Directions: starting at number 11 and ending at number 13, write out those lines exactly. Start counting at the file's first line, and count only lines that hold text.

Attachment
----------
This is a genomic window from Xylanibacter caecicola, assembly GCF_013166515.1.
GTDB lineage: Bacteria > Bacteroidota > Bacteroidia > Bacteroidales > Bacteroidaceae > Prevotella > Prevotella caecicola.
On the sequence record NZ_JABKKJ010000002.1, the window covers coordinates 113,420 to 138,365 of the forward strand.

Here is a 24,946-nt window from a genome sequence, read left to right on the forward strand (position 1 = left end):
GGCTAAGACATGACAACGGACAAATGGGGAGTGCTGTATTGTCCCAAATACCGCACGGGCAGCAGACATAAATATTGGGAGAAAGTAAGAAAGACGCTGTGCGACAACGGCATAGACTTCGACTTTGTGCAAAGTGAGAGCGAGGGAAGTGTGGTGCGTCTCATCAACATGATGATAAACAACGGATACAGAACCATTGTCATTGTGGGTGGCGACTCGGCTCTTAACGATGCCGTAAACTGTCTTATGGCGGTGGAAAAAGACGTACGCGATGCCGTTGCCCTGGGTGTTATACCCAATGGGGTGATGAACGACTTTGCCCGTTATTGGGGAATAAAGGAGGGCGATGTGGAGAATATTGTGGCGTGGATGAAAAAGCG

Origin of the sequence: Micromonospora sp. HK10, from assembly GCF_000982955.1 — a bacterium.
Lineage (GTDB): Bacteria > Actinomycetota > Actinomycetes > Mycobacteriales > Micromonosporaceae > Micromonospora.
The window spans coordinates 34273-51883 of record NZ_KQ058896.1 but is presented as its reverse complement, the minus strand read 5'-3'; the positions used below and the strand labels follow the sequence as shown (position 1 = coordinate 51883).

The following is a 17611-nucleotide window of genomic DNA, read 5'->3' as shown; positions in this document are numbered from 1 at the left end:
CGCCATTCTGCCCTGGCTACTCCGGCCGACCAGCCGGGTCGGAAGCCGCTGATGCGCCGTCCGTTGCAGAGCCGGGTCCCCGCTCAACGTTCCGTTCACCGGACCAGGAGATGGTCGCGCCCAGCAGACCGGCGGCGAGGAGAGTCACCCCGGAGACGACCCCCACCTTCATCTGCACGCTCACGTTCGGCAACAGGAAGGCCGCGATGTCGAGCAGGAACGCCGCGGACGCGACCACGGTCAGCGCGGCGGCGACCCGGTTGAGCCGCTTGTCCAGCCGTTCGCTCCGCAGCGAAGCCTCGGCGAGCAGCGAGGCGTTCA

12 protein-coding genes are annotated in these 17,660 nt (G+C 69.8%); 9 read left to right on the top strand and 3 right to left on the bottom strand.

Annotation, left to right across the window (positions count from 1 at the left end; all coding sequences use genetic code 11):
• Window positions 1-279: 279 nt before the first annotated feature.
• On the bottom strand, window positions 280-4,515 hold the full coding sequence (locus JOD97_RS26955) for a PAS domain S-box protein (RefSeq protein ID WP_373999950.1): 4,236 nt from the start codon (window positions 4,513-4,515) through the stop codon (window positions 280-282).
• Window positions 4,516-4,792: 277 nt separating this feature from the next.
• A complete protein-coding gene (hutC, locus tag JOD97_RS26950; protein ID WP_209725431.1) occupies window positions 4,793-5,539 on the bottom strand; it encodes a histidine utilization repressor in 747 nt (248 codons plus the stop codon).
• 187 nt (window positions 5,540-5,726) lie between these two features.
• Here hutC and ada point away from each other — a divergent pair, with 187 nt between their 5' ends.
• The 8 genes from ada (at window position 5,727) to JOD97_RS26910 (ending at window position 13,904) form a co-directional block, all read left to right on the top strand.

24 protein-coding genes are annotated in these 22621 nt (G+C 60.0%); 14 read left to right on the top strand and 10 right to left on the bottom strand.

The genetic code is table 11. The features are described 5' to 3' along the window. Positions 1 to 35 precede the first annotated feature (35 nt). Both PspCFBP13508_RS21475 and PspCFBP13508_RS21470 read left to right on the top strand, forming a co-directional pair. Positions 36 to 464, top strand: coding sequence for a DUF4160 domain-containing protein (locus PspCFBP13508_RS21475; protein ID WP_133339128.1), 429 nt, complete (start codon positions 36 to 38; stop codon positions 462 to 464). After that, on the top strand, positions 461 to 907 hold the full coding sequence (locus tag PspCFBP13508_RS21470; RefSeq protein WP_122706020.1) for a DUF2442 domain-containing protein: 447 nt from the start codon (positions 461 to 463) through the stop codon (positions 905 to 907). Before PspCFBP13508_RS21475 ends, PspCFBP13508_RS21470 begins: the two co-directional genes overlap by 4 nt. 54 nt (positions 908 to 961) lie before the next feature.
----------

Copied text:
12 protein-coding genes are annotated in these 17,660 nt (G+C 69.8%); 9 read left to right on the top strand and 3 right to left on the bottom strand.

Annotation, left to right across the window (positions count from 1 at the left end; all coding sequences use genetic code 11):
• Window positions 1-279: 279 nt before the first annotated feature.